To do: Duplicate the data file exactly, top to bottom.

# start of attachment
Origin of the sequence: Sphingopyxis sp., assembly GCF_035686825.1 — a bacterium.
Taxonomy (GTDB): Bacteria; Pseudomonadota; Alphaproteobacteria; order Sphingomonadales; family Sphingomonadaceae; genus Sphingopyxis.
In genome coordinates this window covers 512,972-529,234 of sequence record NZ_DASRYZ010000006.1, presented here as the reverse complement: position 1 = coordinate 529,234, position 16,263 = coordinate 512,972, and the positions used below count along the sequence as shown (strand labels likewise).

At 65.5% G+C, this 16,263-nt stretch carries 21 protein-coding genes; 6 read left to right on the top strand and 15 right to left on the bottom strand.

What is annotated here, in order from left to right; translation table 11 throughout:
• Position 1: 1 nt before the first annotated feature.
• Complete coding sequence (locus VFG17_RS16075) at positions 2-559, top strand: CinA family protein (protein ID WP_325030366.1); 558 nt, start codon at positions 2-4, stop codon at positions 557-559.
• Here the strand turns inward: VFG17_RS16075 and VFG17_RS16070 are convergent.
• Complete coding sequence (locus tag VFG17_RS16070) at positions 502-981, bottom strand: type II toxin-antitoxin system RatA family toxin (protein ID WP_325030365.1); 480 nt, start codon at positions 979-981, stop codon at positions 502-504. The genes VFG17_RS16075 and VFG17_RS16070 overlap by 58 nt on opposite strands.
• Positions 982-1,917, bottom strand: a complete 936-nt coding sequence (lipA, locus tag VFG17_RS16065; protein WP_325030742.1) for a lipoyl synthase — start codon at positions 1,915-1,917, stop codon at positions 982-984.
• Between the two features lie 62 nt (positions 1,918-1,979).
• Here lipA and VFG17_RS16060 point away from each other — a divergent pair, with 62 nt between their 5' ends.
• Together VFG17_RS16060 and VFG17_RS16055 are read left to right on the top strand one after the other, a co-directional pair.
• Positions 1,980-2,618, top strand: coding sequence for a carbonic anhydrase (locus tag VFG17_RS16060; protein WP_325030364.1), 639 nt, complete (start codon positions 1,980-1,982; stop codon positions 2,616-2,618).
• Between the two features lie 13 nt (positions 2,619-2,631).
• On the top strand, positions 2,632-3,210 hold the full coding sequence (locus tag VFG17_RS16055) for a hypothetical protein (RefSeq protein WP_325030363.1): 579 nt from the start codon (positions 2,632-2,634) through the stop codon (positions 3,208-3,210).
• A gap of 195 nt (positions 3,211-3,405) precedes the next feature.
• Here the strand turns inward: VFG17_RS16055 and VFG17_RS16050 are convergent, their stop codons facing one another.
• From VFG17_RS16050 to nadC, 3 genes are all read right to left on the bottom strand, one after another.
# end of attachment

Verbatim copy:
Origin of the sequence: Sphingopyxis sp., assembly GCF_035686825.1 — a bacterium.
Taxonomy (GTDB): Bacteria; Pseudomonadota; Alphaproteobacteria; order Sphingomonadales; family Sphingomonadaceae; genus Sphingopyxis.
In genome coordinates this window covers 512,972-529,234 of sequence record NZ_DASRYZ010000006.1, presented here as the reverse complement: position 1 = coordinate 529,234, position 16,263 = coordinate 512,972, and the positions used below count along the sequence as shown (strand labels likewise).

At 65.5% G+C, this 16,263-nt stretch carries 21 protein-coding genes; 6 read left to right on the top strand and 15 right to left on the bottom strand.

What is annotated here, in order from left to right; translation table 11 throughout:
• Position 1: 1 nt before the first annotated feature.
• Complete coding sequence (locus VFG17_RS16075) at positions 2-559, top strand: CinA family protein (protein ID WP_325030366.1); 558 nt, start codon at positions 2-4, stop codon at positions 557-559.
• Here the strand turns inward: VFG17_RS16075 and VFG17_RS16070 are convergent.
• Complete coding sequence (locus tag VFG17_RS16070) at positions 502-981, bottom strand: type II toxin-antitoxin system RatA family toxin (protein ID WP_325030365.1); 480 nt, start codon at positions 979-981, stop codon at positions 502-504. The genes VFG17_RS16075 and VFG17_RS16070 overlap by 58 nt on opposite strands.
• Positions 982-1,917, bottom strand: a complete 936-nt coding sequence (lipA, locus tag VFG17_RS16065; protein WP_325030742.1) for a lipoyl synthase — start codon at positions 1,915-1,917, stop codon at positions 982-984.
• Between the two features lie 62 nt (positions 1,918-1,979).
• Here lipA and VFG17_RS16060 point away from each other — a divergent pair, with 62 nt between their 5' ends.
• Together VFG17_RS16060 and VFG17_RS16055 are read left to right on the top strand one after the other, a co-directional pair.
• Positions 1,980-2,618, top strand: coding sequence for a carbonic anhydrase (locus tag VFG17_RS16060; protein WP_325030364.1), 639 nt, complete (start codon positions 1,980-1,982; stop codon positions 2,616-2,618).
• Between the two features lie 13 nt (positions 2,619-2,631).
• On the top strand, positions 2,632-3,210 hold the full coding sequence (locus tag VFG17_RS16055) for a hypothetical protein (RefSeq protein WP_325030363.1): 579 nt from the start codon (positions 2,632-2,634) through the stop codon (positions 3,208-3,210).
• A gap of 195 nt (positions 3,211-3,405) precedes the next feature.
• Here the strand turns inward: VFG17_RS16055 and VFG17_RS16050 are convergent, their stop codons facing one another.
• From VFG17_RS16050 to nadC, 3 genes are all read right to left on the bottom strand, one after another.